Auth0.js v7 to v8 Migration Guide

The following instructions assume you are migrating from auth0.js v7 to auth0.js v8.

The goal of this migration guide is to provide you with all of the information you would need to update Auth0.js in your application. Of course, your first step is to include the latest version of auth0.js. Beyond that, take a careful look at each of the areas on this page. You will need to change your implementation of auth0.js to reflect the new changes.

Take a look below for more information about changes and additions to Auth0.js in version 8!

Reasons to Migrate

The first question to answer before getting into the changes is why to migrate your app to the new version at all. Here are a few quick points that address that:

  • With version 8 of the Auth0.js SDK, you can use our latest and most secure authentication pipeline, compliant with the OpenID Connect specification. For more information, refer to the below section Use of API Auth and Metadata.
  • Auth0.js v8 was rewritten from scratch, improving its cohesion and performance and coming with more tests to be utilized.
  • Long term support - As is often the case with new iterations of projects, v8 will be supported for significantly longer than v7.

Use of API Auth and Metadata

There are often situations where your APIs will need to authorize limited access to users, servers, or servers on behalf of users. Managing these types of authorization flows and access to your APIs is much easier with Auth0. If you need to use these API Auth features, we recommend that you upgrade to auth0.js v8.

However, if your application is currently relying on being able to request metadata via scopes (as described in the legacy scopes documentation), and you do not wish to use API Auth features to handle that instead, you have two choices:

  • Continue to use Auth0.js v7 until it is no longer an option
  • Use Auth0.js v8 without using API Auth.
    • Do not mark your client as OIDC Conformant in the dashboard
    • Do not pass the audience parameter when using authorize(), or use methods which do not support API Auth, such as loginWithCredentials(), signupAndLogin() or loginWithResourceOwner() (note that loginWithResourceOwner() requires the legacy Resource Owner grant in order to be used and is unavailable to some customers).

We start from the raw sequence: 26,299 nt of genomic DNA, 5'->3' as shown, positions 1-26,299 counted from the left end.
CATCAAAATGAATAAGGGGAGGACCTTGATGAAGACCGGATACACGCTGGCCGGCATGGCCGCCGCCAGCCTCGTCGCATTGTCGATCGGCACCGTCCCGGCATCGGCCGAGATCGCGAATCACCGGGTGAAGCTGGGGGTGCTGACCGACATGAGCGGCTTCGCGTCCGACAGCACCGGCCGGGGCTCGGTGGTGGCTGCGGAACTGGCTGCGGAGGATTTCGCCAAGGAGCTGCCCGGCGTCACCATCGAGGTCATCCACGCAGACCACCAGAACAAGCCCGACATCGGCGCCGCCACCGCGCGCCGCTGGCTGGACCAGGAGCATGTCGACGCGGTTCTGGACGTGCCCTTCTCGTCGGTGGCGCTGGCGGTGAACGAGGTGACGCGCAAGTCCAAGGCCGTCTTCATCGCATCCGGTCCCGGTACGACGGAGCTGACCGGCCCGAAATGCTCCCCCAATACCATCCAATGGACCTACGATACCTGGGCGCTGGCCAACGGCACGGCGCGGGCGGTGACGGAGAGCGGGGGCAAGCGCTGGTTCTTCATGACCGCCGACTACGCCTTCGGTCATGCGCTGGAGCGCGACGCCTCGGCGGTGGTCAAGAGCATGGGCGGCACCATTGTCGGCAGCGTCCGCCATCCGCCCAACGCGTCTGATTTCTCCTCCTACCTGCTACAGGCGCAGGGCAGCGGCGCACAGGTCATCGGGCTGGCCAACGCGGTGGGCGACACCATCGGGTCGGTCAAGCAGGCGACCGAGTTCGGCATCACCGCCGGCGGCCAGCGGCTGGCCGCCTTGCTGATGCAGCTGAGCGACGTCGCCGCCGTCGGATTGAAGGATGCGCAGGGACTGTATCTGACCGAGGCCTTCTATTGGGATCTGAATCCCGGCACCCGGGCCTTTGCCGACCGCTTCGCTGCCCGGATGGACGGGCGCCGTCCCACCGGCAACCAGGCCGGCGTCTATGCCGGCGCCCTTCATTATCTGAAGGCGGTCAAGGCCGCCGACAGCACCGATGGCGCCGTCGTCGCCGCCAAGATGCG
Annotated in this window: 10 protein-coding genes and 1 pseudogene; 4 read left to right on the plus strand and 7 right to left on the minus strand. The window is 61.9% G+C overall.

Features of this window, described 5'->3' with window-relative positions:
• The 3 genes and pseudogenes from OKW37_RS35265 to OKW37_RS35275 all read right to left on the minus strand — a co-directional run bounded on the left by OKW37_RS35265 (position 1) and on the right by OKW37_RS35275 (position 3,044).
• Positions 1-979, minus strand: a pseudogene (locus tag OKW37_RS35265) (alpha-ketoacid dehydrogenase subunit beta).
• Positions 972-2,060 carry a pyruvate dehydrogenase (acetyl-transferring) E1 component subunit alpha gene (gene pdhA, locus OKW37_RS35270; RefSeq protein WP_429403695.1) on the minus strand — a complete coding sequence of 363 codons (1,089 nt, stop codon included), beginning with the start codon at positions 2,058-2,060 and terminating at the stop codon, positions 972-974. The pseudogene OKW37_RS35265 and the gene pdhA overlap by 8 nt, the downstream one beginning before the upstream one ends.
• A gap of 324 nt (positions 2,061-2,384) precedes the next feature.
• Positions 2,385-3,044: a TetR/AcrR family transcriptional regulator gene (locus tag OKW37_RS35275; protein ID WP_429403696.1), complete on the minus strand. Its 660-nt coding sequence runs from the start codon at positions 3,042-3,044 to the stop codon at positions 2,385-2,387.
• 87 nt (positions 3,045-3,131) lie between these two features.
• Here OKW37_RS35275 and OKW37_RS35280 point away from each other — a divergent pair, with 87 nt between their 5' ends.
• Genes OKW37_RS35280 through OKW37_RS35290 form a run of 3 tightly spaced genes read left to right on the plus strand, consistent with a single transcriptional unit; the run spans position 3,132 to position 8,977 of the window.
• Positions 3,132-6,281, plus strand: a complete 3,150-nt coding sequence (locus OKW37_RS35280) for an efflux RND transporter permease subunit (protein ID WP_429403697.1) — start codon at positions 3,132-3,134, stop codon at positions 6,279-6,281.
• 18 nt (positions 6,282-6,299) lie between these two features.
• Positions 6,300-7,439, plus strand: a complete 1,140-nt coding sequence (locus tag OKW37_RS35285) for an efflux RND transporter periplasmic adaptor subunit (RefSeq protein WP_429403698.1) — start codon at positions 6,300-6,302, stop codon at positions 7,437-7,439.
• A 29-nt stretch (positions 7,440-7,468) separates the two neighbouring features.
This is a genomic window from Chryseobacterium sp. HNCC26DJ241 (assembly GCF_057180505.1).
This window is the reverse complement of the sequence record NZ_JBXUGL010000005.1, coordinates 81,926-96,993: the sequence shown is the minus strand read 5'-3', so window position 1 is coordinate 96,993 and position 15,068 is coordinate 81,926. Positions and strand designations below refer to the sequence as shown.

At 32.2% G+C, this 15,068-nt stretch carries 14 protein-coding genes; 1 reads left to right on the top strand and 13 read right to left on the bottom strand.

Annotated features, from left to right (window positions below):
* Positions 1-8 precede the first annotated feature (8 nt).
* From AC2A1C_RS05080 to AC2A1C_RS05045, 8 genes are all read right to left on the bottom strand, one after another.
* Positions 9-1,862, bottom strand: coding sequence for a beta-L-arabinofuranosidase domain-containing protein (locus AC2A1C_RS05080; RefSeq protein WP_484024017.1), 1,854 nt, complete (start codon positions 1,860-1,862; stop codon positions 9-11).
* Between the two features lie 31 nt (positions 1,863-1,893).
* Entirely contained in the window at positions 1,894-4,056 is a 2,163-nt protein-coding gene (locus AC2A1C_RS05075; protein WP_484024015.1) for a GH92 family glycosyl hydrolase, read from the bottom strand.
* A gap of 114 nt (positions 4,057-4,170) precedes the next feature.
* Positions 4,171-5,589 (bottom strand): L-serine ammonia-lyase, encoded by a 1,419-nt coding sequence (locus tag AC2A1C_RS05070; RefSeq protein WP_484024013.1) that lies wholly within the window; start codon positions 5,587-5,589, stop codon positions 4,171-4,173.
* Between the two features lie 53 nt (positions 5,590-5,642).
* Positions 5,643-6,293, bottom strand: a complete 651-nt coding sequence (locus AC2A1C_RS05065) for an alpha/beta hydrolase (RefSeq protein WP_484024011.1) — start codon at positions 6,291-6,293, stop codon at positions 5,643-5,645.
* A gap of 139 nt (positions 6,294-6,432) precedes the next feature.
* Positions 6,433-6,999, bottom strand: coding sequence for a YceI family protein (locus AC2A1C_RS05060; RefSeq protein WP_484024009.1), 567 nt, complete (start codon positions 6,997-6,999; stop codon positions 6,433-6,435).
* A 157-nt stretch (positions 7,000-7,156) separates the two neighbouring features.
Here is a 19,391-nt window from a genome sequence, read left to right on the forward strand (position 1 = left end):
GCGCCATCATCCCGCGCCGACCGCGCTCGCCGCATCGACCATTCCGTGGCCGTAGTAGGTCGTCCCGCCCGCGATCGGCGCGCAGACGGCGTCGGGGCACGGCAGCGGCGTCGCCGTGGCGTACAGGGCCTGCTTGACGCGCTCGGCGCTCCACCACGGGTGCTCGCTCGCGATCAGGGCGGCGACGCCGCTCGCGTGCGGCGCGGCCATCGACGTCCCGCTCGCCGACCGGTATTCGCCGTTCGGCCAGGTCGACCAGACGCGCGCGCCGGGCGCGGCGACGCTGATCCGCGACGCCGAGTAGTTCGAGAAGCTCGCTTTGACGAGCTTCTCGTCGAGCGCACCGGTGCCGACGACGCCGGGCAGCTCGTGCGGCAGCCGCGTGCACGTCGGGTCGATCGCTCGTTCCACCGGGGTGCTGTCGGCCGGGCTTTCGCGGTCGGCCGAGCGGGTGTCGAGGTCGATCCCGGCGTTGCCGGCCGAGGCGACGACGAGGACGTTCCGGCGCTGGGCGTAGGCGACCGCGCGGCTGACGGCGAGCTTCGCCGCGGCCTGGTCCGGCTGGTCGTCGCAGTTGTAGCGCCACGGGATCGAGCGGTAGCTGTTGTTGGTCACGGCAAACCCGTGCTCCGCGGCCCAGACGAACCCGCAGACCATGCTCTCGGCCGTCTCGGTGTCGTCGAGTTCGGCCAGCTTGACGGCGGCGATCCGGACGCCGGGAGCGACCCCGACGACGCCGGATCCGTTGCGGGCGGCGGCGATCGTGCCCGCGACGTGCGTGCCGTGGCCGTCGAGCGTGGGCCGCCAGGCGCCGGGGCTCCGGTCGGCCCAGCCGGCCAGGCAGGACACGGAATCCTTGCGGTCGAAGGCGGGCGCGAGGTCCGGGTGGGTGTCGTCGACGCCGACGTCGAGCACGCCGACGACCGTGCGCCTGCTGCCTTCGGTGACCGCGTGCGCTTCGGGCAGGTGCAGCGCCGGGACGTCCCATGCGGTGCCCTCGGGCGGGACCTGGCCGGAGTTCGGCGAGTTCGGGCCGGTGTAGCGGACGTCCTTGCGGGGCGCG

Alternatively, you could also simply request the metadata in a different way, for example with a rule to add custom claims to either the returned id_token or access_token as described in the custom claims section of the scopes documentation.

You can find detailed information about supported methods in the Auth0.js v8 documentation, and generated documentation on all methods here for further reading.

Initialization of auth0.js

Initialization of auth0.js in your application will now use auth0.WebAuth instead of Auth0

<script src=""></script>
<script type="text/javascript">
  var webAuth = new auth0.WebAuth({
    domain:       'YOUR_AUTH0_DOMAIN',
    clientID:     'YOUR_CLIENT_ID'


The login method of version 7 was divided into several different methods in version 8, based on the type of auth you need, rather than the old login method.


The authorize method can be used for logging in users via the Hosted Login Page, or via social connections, as exhibited below.

For hosted login, one must call the authorize endpoint

  //Any additional options can go here

For social logins, the connection will need to be specified

  connection: 'twitter'


For popup authentication, the popup.authorize method can be used.

Hosted login with popup

  //Any additional options can go here

And social login with popup

  connection: 'twitter'


To login with credentials to enterprise connections, the redirect.loginWithCredentials method is used.

With redirect

  connection: 'Username-Password-Authentication',
  username: 'testuser',
  password: 'testpass',
  scope: 'openid'


Or, popup authentication can be performed with popup.loginWithCredentials.